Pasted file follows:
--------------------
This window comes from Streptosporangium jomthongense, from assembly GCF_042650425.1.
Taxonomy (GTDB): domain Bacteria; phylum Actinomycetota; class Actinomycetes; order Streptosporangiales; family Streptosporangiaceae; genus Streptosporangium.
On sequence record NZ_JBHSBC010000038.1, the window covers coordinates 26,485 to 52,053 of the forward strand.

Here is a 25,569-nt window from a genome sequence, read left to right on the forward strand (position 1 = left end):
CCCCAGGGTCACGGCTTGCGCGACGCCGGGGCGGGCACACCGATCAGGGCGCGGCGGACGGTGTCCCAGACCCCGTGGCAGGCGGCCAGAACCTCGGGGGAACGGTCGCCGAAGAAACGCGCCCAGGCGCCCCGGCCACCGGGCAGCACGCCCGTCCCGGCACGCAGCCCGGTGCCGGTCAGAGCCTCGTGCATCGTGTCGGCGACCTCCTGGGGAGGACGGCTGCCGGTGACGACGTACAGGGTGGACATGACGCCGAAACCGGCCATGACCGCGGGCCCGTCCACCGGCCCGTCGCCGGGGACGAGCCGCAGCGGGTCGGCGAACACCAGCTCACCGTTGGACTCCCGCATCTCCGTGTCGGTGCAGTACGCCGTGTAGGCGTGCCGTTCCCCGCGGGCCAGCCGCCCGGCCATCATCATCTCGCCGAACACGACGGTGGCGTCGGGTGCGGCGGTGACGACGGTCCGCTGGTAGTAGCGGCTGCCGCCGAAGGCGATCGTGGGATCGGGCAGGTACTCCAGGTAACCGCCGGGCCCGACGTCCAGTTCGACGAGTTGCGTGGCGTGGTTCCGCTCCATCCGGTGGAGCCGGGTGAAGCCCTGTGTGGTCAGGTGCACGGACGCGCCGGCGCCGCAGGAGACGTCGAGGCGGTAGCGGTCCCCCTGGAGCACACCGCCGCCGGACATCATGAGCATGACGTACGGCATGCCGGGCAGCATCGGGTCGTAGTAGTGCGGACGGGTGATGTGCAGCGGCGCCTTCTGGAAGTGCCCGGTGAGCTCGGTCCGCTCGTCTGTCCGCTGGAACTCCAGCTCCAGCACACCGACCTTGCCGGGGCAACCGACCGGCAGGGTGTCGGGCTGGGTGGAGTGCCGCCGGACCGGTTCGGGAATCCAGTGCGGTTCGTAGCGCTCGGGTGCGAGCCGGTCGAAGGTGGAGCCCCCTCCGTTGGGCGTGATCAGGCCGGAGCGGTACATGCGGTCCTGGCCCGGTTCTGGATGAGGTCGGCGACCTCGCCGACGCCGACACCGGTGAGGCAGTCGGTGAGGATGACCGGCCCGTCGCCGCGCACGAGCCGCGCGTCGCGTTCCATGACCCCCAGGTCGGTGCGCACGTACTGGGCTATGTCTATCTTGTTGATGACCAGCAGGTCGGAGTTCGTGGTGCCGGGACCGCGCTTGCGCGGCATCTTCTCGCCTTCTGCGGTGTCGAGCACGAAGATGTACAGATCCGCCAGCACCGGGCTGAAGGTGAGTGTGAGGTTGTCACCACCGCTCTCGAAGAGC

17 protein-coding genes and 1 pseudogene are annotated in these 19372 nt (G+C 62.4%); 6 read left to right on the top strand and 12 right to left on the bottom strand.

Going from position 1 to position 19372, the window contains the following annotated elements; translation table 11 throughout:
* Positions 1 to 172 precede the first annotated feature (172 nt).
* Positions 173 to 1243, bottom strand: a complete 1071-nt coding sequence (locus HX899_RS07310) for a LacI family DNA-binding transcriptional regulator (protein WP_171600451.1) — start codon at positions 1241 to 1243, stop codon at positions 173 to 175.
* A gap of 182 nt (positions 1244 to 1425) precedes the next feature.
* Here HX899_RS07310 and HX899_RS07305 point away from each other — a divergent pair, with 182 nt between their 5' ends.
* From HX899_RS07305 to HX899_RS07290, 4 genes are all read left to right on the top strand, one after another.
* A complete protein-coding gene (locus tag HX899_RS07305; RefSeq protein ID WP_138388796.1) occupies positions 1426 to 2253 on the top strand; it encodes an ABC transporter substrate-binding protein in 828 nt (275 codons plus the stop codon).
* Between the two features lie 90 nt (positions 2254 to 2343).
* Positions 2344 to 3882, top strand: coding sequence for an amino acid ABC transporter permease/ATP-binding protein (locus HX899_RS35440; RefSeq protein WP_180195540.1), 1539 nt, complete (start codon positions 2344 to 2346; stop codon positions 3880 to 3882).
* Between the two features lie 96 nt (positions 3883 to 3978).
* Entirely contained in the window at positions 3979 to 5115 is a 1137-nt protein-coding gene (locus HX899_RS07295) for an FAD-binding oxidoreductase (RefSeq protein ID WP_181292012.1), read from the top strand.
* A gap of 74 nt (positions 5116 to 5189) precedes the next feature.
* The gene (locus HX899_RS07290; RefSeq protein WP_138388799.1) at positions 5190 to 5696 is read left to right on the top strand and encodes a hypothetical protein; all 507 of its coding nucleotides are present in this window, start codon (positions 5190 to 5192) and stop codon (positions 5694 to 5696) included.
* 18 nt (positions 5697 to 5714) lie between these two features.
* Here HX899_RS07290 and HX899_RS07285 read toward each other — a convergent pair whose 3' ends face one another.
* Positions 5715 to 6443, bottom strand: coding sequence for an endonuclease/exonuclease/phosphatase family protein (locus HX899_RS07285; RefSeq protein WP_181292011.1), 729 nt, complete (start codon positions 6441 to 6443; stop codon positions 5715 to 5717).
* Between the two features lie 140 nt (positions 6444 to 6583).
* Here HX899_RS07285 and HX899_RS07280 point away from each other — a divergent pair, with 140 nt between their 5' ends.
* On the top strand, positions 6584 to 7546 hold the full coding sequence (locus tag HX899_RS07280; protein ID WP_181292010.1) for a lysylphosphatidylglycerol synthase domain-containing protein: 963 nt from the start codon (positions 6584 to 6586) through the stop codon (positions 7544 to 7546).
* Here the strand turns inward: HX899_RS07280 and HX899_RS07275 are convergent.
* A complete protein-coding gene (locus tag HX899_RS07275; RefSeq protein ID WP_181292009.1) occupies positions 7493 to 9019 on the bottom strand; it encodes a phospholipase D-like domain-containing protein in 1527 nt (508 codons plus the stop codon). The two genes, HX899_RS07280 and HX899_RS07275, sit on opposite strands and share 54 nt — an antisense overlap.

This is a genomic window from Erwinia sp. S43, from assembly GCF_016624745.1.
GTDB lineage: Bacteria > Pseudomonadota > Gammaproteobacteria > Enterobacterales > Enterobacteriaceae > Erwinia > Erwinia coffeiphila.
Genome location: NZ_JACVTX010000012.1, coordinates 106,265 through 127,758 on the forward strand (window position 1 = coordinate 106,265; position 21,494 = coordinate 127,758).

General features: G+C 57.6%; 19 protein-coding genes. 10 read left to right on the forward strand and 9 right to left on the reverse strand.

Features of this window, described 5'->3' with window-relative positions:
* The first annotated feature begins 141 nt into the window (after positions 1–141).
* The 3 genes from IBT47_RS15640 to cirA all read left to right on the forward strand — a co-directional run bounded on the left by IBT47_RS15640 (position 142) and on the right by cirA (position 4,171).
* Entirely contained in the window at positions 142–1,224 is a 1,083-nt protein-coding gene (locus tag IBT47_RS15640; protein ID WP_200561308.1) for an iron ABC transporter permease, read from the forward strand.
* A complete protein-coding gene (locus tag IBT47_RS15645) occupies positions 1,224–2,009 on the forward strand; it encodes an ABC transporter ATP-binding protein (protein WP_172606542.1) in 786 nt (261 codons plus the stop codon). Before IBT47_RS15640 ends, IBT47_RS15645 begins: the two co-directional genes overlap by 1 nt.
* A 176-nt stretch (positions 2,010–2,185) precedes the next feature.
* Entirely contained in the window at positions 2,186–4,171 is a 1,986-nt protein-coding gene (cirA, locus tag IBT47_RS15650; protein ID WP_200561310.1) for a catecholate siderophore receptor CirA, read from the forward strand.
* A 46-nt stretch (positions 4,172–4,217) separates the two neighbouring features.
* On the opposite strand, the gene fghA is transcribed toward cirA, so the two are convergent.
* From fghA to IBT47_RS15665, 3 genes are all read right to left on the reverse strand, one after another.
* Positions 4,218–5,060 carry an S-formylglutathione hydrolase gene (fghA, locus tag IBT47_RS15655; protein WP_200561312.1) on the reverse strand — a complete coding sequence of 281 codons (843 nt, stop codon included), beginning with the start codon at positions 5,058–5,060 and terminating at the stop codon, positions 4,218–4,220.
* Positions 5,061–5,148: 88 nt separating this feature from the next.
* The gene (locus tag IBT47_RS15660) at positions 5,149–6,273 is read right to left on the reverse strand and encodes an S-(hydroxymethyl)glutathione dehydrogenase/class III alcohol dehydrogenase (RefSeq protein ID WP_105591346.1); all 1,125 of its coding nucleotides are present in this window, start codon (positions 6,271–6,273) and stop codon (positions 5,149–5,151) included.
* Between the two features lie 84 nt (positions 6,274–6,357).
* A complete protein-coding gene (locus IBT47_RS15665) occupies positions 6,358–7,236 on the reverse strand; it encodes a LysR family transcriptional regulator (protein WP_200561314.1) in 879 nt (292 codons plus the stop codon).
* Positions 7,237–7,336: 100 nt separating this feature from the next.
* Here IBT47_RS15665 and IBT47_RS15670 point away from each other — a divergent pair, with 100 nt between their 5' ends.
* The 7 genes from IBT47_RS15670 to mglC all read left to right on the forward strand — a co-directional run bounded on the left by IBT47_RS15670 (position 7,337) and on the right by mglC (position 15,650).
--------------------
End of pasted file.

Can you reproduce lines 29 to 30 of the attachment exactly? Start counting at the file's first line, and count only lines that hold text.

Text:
GTDB lineage: Bacteria > Pseudomonadota > Gammaproteobacteria > Enterobacterales > Enterobacteriaceae > Erwinia > Erwinia coffeiphila.
Genome location: NZ_JACVTX010000012.1, coordinates 106,265 through 127,758 on the forward strand (window position 1 = coordinate 106,265; position 21,494 = coordinate 127,758).